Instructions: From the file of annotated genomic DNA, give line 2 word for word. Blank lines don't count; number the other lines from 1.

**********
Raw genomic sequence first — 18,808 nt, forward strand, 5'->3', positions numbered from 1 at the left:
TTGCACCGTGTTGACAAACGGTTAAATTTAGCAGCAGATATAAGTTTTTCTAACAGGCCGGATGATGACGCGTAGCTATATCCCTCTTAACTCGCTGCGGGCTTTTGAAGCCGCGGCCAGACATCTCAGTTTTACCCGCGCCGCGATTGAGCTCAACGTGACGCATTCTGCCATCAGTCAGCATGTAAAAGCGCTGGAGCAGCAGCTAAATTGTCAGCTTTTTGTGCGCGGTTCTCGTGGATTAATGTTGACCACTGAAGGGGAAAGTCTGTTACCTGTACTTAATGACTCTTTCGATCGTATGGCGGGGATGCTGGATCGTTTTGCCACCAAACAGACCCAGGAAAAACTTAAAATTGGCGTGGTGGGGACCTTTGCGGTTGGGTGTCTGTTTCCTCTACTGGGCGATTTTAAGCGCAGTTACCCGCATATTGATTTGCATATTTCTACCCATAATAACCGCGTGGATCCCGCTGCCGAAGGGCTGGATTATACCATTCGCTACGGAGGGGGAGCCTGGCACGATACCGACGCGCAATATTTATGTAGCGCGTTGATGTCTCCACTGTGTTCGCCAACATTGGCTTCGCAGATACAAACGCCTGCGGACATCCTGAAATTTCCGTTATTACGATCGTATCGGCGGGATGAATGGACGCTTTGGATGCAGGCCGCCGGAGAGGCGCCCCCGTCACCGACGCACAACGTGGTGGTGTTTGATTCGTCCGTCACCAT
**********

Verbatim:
TTGCACCGTGTTGACAAACGGTTAAATTTAGCAGCAGATATAAGTTTTTCTAACAGGCCGGATGATGACGCGTAGCTATATCCCTCTTAACTCGCTGCGGGCTTTTGAAGCCGCGGCCAGACATCTCAGTTTTACCCGCGCCGCGATTGAGCTCAACGTGACGCATTCTGCCATCAGTCAGCATGTAAAAGCGCTGGAGCAGCAGCTAAATTGTCAGCTTTTTGTGCGCGGTTCTCGTGGATTAATGTTGACCACTGAAGGGGAAAGTCTGTTACCTGTACTTAATGACTCTTTCGATCGTATGGCGGGGATGCTGGATCGTTTTGCCACCAAACAGACCCAGGAAAAACTTAAAATTGGCGTGGTGGGGACCTTTGCGGTTGGGTGTCTGTTTCCTCTACTGGGCGATTTTAAGCGCAGTTACCCGCATATTGATTTGCATATTTCTACCCATAATAACCGCGTGGATCCCGCTGCCGAAGGGCTGGATTATACCATTCGCTACGGAGGGGGAGCCTGGCACGATACCGACGCGCAATATTTATGTAGCGCGTTGATGTCTCCACTGTGTTCGCCAACATTGGCTTCGCAGATACAAACGCCTGCGGACATCCTGAAATTTCCGTTATTACGATCGTATCGGCGGGATGAATGGACGCTTTGGATGCAGGCCGCCGGAGAGGCGCCCCCGTCACCGACGCACAACGTGGTGGTGTTTGATTCGTCCGTCACCAT